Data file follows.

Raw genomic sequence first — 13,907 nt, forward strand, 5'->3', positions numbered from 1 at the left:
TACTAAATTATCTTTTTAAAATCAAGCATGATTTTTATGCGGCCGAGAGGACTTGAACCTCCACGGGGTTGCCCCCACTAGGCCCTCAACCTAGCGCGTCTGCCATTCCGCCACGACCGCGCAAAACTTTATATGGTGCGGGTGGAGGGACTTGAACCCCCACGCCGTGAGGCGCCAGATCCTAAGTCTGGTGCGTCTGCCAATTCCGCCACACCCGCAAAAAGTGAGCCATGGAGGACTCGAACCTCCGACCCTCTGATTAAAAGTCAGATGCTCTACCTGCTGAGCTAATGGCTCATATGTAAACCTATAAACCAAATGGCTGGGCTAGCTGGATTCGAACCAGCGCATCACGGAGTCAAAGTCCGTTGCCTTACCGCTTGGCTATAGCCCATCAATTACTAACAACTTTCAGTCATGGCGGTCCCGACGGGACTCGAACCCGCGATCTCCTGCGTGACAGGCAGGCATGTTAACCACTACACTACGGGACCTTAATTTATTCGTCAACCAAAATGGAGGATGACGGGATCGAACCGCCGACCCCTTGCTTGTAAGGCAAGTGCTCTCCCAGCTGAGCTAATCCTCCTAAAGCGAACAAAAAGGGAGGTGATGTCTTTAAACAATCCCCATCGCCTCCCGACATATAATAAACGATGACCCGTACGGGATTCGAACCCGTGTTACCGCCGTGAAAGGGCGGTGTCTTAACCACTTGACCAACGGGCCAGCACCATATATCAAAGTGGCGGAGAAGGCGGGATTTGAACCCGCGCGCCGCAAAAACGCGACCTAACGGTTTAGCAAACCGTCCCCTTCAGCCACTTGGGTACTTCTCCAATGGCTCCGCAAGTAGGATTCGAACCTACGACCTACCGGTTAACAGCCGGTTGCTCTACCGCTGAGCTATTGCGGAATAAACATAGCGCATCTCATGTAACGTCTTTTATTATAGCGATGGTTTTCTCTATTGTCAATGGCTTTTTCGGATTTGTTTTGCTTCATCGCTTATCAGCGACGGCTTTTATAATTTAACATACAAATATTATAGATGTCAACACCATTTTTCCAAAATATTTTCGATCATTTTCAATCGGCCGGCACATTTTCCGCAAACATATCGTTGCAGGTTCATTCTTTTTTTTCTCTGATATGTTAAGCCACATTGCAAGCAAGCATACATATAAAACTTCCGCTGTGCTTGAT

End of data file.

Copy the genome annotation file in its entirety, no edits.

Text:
Raw genomic sequence first — 13,907 nt, forward strand, 5'->3', positions numbered from 1 at the left:
TACTAAATTATCTTTTTAAAATCAAGCATGATTTTTATGCGGCCGAGAGGACTTGAACCTCCACGGGGTTGCCCCCACTAGGCCCTCAACCTAGCGCGTCTGCCATTCCGCCACGACCGCGCAAAACTTTATATGGTGCGGGTGGAGGGACTTGAACCCCCACGCCGTGAGGCGCCAGATCCTAAGTCTGGTGCGTCTGCCAATTCCGCCACACCCGCAAAAAGTGAGCCATGGAGGACTCGAACCTCCGACCCTCTGATTAAAAGTCAGATGCTCTACCTGCTGAGCTAATGGCTCATATGTAAACCTATAAACCAAATGGCTGGGCTAGCTGGATTCGAACCAGCGCATCACGGAGTCAAAGTCCGTTGCCTTACCGCTTGGCTATAGCCCATCAATTACTAACAACTTTCAGTCATGGCGGTCCCGACGGGACTCGAACCCGCGATCTCCTGCGTGACAGGCAGGCATGTTAACCACTACACTACGGGACCTTAATTTATTCGTCAACCAAAATGGAGGATGACGGGATCGAACCGCCGACCCCTTGCTTGTAAGGCAAGTGCTCTCCCAGCTGAGCTAATCCTCCTAAAGCGAACAAAAAGGGAGGTGATGTCTTTAAACAATCCCCATCGCCTCCCGACATATAATAAACGATGACCCGTACGGGATTCGAACCCGTGTTACCGCCGTGAAAGGGCGGTGTCTTAACCACTTGACCAACGGGCCAGCACCATATATCAAAGTGGCGGAGAAGGCGGGATTTGAACCCGCGCGCCGCAAAAACGCGACCTAACGGTTTAGCAAACCGTCCCCTTCAGCCACTTGGGTACTTCTCCAATGGCTCCGCAAGTAGGATTCGAACCTACGACCTACCGGTTAACAGCCGGTTGCTCTACCGCTGAGCTATTGCGGAATAAACATAGCGCATCTCATGTAACGTCTTTTATTATAGCGATGGTTTTCTCTATTGTCAATGGCTTTTTCGGATTTGTTTTGCTTCATCGCTTATCAGCGACGGCTTTTATAATTTAACATACAAATATTATAGATGTCAACACCATTTTTCCAAAATATTTTCGATCATTTTCAATCGGCCGGCACATTTTCCGCAAACATATCGTTGCAGGTTCATTCTTTTTTTTCTCTGATATGTTAAGCCACATTGCAAGCAAGCATACATATAAAACTTCCGCTGTGCTTGAT